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A comprehensive list of all the terminology in the sustainability conversation

Animal Testing

Definition: The experiments carried out on animals through the production of a product, from testing to research, used to determine the safety of that product for human use.

PL explains: It’s important to note that testing on animals is illegal in most countries, but regulatory agencies worldwide do require medicines to be tested on animals before they move on to clinical human trials. That means, if any ingredient used in the pharmaceutical is used in a beauty or skincare product, the ingredient itself was likely tested on animals even if the final product wasn’t.

Animal Welfare

Definition:The way an animal is impacted, both physically and mentally, by human practices.

PL explains: Maintaining animal welfare is important if a good is made with animal by-products, of course, and there are lots of things a business can do to ensure that all animals involved are properly cared for, and even properly killed. Being transparent about this process should be part of a communication strategy for any business that involves


Definition: The technology that digital currencies like Bitcoin are built on that’s often used to track the history of a product.

PL explains: With this technology, every single transaction is tracked, so records are easy to verify. That clear transaction history means goods can be easily tracked, and a consumer can have access to more information about their origin.

Carbon Footprint

Definition: The amount of carbon dioxide, or any other greenhouse gases, released into the atmosphere via human activity.

PL explains: It is difficult to measure the output of carbon and depending on what tool a business or person uses to calculate their footprint different numbers can result. Reducing the initial output of carbon dioxide a business emits should be the first step in an effort to minimise that carbon footprint.

Carbon Neutral

Definition: When an individual or business removes an amount of carbon dioxide from the atmosphere that is equal to what their actions produced.

PL explains: Despite the uptick in businesses claiming to be carbon neutral, that neutrality often cannot be fully realised because everything a business does, from digital activity to shipping goods, increases their carbon footprint. Therefore, working towards neutrality has to be about developing a strategy to reduce emissions from every single operation within a business.

Carbon Offsets

Definition: The process of removing carbon from the atmosphere equal to the amount you released into it.

PL explains: Contributing to reforestation, donating to clean energy providers or participating in any of the projects The Gold Standard works with are good ways to offset emissions. However, there is no quick fix, and many of the offsetting programs companies participate in are flawed. The first step should always be to reduce your emissions.

Circular economy

Definition: A linear economy is based on a ‘make, use, dispose’ life cycle, but a circular economy keeps resources in use for as long as possible, maximising them along the way. Products and materials are then recovered and regenerated, and the cycle continues.

PL explains: A circular economy is the only way forward for businesses that want to last. When a cycle has a hard end and resources have a finite life, that only produces waste, and increases that business’ negative impact on the environment. Linear economies do not have a place in a sustainability strategy.

Clean beauty

Definition: This was coined to describe beauty products that are mindfully produced and free from ingredients that are harmful to people, animals and the planet.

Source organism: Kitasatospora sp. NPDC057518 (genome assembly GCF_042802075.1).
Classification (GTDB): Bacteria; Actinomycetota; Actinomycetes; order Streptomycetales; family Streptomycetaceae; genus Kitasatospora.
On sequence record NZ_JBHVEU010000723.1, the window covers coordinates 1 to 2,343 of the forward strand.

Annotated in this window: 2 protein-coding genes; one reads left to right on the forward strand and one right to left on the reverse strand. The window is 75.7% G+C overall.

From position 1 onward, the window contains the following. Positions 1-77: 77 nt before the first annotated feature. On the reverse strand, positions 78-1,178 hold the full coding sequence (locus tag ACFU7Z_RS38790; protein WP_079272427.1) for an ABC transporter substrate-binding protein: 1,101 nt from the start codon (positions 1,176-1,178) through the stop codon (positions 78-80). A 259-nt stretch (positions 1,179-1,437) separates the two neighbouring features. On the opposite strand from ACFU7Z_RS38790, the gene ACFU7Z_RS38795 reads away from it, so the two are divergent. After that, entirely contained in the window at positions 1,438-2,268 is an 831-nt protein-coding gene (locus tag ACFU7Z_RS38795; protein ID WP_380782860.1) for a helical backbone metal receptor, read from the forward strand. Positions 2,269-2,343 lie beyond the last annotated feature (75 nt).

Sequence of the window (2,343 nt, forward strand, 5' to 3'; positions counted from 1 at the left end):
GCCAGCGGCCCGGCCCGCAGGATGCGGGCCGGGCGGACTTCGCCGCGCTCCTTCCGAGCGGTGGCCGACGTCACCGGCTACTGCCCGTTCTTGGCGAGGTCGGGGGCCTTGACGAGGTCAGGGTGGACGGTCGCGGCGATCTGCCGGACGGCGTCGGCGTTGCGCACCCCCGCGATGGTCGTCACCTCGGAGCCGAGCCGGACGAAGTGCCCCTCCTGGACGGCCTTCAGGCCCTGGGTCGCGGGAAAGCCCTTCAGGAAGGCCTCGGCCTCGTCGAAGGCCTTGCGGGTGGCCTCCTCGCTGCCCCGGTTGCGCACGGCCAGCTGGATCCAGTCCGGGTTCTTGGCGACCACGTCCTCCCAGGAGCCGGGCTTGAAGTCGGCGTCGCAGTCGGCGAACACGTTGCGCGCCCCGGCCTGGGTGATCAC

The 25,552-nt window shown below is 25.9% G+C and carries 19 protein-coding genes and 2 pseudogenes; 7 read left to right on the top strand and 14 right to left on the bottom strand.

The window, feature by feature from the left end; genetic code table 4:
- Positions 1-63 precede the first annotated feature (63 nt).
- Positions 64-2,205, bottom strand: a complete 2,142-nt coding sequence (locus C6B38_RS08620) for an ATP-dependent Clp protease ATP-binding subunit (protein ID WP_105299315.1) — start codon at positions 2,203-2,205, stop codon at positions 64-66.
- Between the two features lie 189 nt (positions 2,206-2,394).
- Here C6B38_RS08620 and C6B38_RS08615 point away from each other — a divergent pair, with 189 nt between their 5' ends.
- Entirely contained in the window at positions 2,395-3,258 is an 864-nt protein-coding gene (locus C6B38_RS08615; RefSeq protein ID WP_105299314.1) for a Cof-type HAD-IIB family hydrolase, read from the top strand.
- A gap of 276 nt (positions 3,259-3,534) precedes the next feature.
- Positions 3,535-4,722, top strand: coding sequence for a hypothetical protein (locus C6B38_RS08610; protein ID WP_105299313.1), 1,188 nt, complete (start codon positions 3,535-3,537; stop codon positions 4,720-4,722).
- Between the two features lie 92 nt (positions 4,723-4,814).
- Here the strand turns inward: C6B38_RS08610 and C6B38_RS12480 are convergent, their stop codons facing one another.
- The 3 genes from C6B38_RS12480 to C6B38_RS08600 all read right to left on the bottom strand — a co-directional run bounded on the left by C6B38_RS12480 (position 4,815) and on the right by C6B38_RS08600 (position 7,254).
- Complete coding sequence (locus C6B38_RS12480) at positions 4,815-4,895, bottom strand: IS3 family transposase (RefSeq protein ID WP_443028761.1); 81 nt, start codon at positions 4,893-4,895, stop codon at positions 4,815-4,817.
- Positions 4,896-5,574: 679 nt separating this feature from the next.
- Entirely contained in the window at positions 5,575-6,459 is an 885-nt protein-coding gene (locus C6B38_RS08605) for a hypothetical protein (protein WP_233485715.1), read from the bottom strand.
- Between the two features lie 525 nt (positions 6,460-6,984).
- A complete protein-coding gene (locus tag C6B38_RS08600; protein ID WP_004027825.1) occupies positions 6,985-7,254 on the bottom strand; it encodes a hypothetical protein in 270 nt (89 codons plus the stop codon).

PL explains: Like so many readily used terms that relate to sustainability, ‘clean’ is ambiguous and open to interpretation. Using the word clean is one of the most common forms of greenwashing in the beauty industry.


Definition: A product that can break down into its natural elements in the right environment, and no toxic substances are produced or left behind once it’s fully broken down.

PL explains: If something isn’t compostable, it could be leaking chemicals while it breaks down. When it does eventually break down, the smallest form non-compostable items often reach is a granulation or a microplastic. Domestic composting usually applies to biodegradable things like food waste and paper products, and different rules and regulations apply based on where you live. Industrial composting happens on a much larger scale, with huge facilities designed to accommodate all kinds of commercial waste, from organics to bioplastics.

Conscious consumer

Definition: Someone who considers the social, environmental, ecological, and political impact of what they buy and how they buy it.

PL explains: Most consumers today are in one way or another conscious, but the younger generations are the ones who are leading the way. Generation less, for example, is full of purpose-driven shoppers who will only interact with brands whose values align with theirs and will actively call out companies who do not treat the people and the planet with care.

Conscious sourcing

Definition: Fully understanding the origins of every raw material used in a production process and supervising a supply chain to ensure that every step is as sustainable as possible.

PL explains: Sourcing materials consciously is an important part of a circular economy and a sustainable supply chain. A business must be completely aware of where each and every component of their product or service originated and losing touch with that part of the process can be a fatal flaw in a sustainability strategy.


Definition: Products, services, laws and policies, that claim to reduce, minimise or eliminate environmental impact.

PL explains: As with the term ‘clean,’ there are no guidelines to regulate the use of this word, and it is readily misused across several industries. In addition, there is a perception from consumers that an eco-friendly label might mean a product of lesser quality, which is a mindset that brands who truly are employing eco-friendly practices should be trying to shift.

Ethical fashion

Definition: This describes ethical design, production, retail and consumption. It includes things like working conditions, fair trade practices, sustainable production and animal welfare.

PL explains: This is also broad, is open to interpretation and can be misused. It is often applied to all businesses, big and small, that are at various stages of integrating the principles of sustainability into their practices. When a fashion brand claims that they are ethical, it’s important that they have a full explanation of what exactly they are doing to be ethical. At Positive Luxury, we highlight a brand’s sustainability through assigning that brand a bespoke set of Positive Actions. These Actions can both validate that brand and provide consumers with transparency.